(Photo courtesy of NetPS Plant Finder)
Height: 13 feet
Spread: 10 feet
Hardiness Zone: 3
Other Names: Common Larch
An unusual small accent shrub for the garden with a strongly weeping habit, usually grafted on a standard to a certain height; best used as a solitary (not in groups) or accent in a garden composition, will definitely draw the eye to it
Weeping Larch has green foliage which emerges light green in spring. The needle-like leaves turn an outstanding gold in the fall. Neither the flowers nor the fruit are ornamentally significant. The rough gray bark and gold branches add an interesting dimension to the landscape.
Weeping Larch is a spreading deciduous shrub with a rounded form and gracefully weeping branches. It lends an extremely fine and delicate texture to the landscape composition which can make it a great accent feature on this basis alone.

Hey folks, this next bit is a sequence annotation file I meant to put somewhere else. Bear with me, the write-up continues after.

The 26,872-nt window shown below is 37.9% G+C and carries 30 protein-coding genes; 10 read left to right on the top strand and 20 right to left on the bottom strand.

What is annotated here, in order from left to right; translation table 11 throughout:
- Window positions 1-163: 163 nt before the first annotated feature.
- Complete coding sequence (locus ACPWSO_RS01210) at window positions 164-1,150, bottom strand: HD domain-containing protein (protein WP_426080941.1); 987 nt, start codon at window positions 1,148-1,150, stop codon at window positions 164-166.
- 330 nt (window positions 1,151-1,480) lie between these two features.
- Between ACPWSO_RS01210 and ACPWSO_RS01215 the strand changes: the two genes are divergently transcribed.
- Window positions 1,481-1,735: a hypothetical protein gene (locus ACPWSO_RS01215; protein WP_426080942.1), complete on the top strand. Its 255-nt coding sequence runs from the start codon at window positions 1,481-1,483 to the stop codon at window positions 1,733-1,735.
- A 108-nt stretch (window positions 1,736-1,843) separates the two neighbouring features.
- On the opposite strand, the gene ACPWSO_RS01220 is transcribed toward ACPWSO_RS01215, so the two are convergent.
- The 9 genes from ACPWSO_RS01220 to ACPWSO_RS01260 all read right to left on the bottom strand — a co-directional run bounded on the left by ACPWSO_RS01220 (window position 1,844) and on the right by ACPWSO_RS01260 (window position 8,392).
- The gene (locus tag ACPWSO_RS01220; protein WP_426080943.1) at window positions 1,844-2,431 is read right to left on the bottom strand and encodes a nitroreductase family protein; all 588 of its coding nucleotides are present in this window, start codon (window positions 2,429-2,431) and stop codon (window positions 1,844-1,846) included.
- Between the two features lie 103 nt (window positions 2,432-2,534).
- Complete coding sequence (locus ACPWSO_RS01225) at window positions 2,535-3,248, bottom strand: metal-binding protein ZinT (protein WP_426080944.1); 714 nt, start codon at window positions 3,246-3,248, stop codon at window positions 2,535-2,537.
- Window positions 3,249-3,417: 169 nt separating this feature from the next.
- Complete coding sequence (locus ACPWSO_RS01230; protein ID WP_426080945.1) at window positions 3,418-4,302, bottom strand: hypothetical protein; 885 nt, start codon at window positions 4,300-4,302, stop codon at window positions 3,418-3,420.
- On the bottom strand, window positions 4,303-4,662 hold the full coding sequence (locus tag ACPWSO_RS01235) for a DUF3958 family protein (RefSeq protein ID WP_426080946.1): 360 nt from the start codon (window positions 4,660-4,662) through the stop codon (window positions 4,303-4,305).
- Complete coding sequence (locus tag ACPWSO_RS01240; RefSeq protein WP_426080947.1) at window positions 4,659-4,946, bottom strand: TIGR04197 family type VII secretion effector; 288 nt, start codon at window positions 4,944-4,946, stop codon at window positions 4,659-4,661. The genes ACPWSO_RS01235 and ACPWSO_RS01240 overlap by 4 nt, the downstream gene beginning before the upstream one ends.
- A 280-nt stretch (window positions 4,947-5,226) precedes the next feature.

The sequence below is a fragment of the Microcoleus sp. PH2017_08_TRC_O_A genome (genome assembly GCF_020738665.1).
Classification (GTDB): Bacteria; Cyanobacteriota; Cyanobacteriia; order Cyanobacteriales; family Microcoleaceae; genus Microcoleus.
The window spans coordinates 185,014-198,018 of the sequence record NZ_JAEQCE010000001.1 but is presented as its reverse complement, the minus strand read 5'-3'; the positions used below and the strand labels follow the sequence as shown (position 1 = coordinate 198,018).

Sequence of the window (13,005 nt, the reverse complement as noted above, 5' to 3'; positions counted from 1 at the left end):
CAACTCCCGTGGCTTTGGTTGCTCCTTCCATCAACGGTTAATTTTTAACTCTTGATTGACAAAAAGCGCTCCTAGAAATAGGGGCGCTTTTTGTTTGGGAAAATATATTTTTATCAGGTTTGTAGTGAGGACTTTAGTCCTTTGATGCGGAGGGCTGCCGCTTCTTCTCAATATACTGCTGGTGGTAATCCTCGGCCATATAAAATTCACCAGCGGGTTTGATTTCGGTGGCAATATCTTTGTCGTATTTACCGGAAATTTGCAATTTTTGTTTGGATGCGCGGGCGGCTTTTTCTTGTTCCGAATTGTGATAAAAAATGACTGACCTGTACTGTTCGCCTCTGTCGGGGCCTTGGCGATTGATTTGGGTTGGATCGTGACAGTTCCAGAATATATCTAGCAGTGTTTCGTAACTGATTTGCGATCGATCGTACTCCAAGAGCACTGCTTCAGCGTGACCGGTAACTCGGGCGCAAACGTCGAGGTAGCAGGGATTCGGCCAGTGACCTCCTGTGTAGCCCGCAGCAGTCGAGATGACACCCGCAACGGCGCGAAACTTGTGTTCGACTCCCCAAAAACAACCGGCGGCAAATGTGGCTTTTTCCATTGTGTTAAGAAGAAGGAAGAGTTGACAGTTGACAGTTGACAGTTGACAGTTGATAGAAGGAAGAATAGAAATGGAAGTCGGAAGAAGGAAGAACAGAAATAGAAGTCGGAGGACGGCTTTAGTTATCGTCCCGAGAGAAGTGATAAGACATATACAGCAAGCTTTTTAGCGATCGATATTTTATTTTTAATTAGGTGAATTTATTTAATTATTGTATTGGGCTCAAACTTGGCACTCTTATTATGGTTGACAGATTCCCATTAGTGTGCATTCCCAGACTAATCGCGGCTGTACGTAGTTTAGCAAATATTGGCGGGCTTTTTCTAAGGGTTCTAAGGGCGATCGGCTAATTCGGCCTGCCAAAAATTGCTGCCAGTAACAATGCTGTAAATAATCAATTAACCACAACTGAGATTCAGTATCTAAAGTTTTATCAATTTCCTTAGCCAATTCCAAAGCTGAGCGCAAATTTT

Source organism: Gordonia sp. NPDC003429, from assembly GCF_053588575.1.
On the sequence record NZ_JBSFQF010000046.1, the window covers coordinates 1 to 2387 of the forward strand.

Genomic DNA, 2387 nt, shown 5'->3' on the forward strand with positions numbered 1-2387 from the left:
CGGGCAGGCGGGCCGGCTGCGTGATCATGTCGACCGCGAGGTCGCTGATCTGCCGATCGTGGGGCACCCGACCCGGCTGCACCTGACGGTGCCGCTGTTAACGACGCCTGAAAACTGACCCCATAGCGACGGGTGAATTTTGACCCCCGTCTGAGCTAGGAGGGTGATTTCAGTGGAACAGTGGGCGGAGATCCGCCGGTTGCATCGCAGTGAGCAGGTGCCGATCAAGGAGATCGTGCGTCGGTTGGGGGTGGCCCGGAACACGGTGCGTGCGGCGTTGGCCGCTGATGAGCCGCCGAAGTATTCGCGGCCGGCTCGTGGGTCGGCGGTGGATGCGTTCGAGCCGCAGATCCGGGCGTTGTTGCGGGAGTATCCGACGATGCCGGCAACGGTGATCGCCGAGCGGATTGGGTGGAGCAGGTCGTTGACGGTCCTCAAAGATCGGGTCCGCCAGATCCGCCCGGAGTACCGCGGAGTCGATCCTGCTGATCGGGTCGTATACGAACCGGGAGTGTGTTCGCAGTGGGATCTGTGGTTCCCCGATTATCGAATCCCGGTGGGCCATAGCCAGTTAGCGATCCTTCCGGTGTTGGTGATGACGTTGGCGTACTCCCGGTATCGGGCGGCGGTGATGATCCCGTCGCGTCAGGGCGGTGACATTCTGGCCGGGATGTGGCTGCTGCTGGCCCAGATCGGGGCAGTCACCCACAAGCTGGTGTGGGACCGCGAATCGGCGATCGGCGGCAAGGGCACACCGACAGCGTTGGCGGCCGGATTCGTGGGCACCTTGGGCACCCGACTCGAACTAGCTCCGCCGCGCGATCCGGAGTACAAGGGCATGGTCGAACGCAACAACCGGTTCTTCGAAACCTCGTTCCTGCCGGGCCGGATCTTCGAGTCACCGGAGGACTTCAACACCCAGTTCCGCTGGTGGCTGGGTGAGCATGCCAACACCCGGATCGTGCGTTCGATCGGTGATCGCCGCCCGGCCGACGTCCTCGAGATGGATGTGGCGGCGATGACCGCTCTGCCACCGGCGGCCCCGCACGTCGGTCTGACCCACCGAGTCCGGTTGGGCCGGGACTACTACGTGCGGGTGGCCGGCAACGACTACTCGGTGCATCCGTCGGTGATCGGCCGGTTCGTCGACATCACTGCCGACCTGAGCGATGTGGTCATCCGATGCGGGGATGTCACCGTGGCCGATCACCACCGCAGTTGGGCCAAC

This shrub will require occasional maintenance and upkeep, and usually looks its best without pruning, although it will tolerate pruning. Deer don't particularly care for this plant and will usually leave it alone in favor of tastier treats. It has no significant negative characteristics.
Weeping Larch is recommended for the following landscape applications;
Planting & Growing
Weeping Larch will grow to be about 13 feet tall at maturity, with a spread of 10 feet. It has a low canopy with a typical clearance of 1 foot from the ground, and is suitable for planting under power lines. It grows at a medium rate, and under ideal conditions can be expected to live for 50 years or more.
This shrub does best in full sun to partial shade. It is quite adaptable, prefering to grow in average to wet conditions, and will even tolerate some standing water. It is not particular as to soil type or pH. It is somewhat tolerant of urban pollution, and will benefit from being planted in a relatively sheltered location. This is a selected variety of a species not originally from North America.